MontyZ
Aug 2, 2005, 04:23 PM
I use 3D sometimes in areas where getting a realistic 3D/perspective effect wouldn't be easy in just PS by itself. I personally use Blender3D for my 3D stuff.
Is it easy to work with? I downloaded a copy and had a very brief look at it. Doesn't look easy to me, but, if you need to do a lot of 3D stuff, it's probably necessary to delve into a program like this.

superninjagoat
Aug 2, 2005, 04:24 PM
Here's some online work I did for a story about a neurosurgeon who's blind in one eye, colorblind in the other. He'd had some problems with people suing him. Who'da thougth

Link (http://newsobserver.com/content/multimedia/20050714nerves/monday.html)

Click on the second and third tabs at the top to see the illustrations. They were optimized for newsprint, so I didn't worry so much about uber detailing the objects; the ink bleeds too much to hold the detail. Still, you get an idea.

The first attached file has an image UV-mapped to a texture-bumped terrain, lit and tilted in LW. The transformer in the upper-right corner is LW. The fish and text boxes are illustrator. I don't have a digital copy of the front page it went on.

The second is a ship I put together in a day from old blueprints. Map and text are Illustrator.

SAdProZ
Aug 2, 2005, 04:35 PM
awesome! thanks.

ekenny
Aug 2, 2005, 04:57 PM
There is a good FREE program to use to make 3D models/animations. Its called blender (www.blender.org).

MontyZ
Aug 2, 2005, 04:59 PM
There is a good FREE program to use to make 3D models/animations. Its called blender (www.blender.org).
That was already mentioned a few messages up. :)

How long did it take you to learn Blender? Looks a bit complex.

ekenny
Aug 2, 2005, 05:04 PM
That was already mentioned a few messages up. :)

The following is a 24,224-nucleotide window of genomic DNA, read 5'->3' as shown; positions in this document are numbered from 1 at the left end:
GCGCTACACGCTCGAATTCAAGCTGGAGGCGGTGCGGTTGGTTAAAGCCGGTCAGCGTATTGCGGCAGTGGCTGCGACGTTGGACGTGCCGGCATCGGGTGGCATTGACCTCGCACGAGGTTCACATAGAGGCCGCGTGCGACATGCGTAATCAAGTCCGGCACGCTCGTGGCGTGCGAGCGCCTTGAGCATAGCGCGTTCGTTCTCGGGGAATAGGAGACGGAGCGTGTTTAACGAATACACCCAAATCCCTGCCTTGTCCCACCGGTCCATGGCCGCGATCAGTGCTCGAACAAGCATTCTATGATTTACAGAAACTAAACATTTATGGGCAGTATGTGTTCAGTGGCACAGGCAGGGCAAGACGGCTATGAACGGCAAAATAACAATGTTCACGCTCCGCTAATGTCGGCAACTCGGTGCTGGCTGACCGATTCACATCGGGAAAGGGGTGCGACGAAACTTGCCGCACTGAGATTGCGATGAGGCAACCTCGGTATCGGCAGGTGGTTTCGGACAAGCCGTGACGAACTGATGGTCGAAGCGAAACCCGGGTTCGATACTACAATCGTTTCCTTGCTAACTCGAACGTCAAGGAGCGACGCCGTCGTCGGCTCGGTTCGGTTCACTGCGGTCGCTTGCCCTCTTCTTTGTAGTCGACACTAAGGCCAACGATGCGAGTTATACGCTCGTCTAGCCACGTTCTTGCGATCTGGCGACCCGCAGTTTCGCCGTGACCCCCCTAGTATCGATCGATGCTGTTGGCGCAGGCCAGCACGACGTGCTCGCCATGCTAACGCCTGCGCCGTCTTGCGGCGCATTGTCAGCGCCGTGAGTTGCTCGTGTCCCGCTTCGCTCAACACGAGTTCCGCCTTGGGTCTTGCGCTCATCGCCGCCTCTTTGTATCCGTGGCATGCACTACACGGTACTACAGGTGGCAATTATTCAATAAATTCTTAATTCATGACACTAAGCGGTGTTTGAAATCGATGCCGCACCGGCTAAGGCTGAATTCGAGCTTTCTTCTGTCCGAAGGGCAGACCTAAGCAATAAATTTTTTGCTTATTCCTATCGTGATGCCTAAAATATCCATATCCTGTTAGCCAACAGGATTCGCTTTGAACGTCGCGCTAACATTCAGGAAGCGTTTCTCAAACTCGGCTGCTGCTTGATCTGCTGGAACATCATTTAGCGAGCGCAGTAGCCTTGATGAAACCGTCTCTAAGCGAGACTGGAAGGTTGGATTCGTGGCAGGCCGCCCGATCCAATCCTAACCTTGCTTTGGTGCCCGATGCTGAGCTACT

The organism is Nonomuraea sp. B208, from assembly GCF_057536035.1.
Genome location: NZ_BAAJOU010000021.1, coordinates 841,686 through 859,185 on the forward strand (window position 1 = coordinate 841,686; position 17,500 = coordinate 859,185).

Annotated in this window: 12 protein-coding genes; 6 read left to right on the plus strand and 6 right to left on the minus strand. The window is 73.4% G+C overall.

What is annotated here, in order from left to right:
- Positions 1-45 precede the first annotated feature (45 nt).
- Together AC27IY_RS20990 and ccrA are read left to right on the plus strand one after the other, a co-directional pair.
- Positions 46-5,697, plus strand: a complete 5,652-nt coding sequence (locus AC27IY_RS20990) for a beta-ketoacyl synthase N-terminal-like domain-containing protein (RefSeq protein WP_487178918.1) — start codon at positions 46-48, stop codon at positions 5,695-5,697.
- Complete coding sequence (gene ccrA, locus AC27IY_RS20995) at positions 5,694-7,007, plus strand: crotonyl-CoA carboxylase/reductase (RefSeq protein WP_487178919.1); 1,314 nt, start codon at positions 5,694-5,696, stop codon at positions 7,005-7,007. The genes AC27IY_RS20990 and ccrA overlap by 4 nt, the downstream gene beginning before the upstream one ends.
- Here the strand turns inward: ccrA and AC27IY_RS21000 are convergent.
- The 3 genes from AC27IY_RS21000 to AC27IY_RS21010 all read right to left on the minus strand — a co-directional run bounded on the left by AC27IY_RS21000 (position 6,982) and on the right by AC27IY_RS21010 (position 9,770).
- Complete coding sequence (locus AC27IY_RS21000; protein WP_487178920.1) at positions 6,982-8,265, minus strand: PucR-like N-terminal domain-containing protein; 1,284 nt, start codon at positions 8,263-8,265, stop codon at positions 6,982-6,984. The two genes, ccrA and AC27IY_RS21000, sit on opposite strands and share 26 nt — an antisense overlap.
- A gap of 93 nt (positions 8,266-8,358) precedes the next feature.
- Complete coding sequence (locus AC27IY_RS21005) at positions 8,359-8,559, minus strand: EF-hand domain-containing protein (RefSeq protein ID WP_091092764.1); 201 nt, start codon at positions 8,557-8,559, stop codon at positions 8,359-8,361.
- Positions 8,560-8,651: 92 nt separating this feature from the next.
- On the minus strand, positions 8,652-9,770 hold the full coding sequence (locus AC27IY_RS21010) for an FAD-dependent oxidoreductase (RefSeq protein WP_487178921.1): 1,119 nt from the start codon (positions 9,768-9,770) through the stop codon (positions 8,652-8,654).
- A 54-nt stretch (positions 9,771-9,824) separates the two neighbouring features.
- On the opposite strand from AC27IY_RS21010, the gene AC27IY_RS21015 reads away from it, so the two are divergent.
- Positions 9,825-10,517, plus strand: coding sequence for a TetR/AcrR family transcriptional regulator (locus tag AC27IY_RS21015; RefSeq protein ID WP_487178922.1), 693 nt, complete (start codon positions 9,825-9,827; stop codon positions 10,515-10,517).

How long did it take you to learn Blender? Looks a bit complex.

Whoops sorry, I did a fast look and didnt see anyone mention it. I just started learning it, by reading the documentation and watching the video tutorials on their site which are pretty good. Sure it is complex, but so is any other fully functional 3D program (Maya). Plus, its cross platform and FREE/OSS, so how can you go wrong?

MontyZ
Aug 2, 2005, 05:10 PM
That fact that Blender3D is free is really nice. I don't do that much 3D stuff, so, haven't bothered learning a 3D app. But, it might be something fun to learn this summer while Manhattan bakes to a crisp.

iindigo
Aug 2, 2005, 05:29 PM
Is it easy to work with? I downloaded a copy and had a very brief look at it. Doesn't look easy to me, but, if you need to do a lot of 3D stuff, it's probably necessary to delve into a program like this.

It's a little hard to begin with, as is any software, but once you get in the flow it's quite intuitive and actually easier to use than expensive 3D packages (Maya, Lightwave, etc.). Take a look at some of the art I've done with Blender here: http://iindigo3d.com/blog/?page_id=5

superninjagoat
Aug 2, 2005, 06:24 PM
It's a little hard to begin with, as is any software, but once you get in the flow it's quite intuitive and actually easier to use than expensive 3D packages (Maya, Lightwave, etc.). Take a look at some of the art I've done with Blender here: http://iindigo3d.com/blog/?page_id=5

Nice work on the Earth renders. The sunrise is breathtaking.

blenderdude
Aug 3, 2005, 12:58 PM
Yes, blender is an excellent Open Source app!

There are some outstanding features being worked on for the next release (2.40) which you can check here. (http://www.blender.org/cms/Newsitem.607+M538b9526d7d.0.html)

Included among these features are UI improvements to make the program easier to use. Some info on this is here (http://wiki.blender.org/bin/view.pl/Blenderdev/ButtonsInformationArchitecture) (I'm one of the developers helping with the interface stuff). Scroll down to "Design Proposals" for some screenshots.

Or, if you'd like to test out this development version and try the new interface, you can pick up a OS X testing build that was recently posted here. (http://www.blender.org/forum/viewtopic.php?t=6623)

Hope this helps!

CaptainHaddock
Aug 4, 2005, 03:09 AM
I'd love to try out this app if I got into 3D work. I am a designer, but like Superninjagoat, I find that Photoshop or Illustrator are often good enough to do a 3D-ish likeness.

Anyway, Modo is the one that has caught my eye: http://www.luxology.com/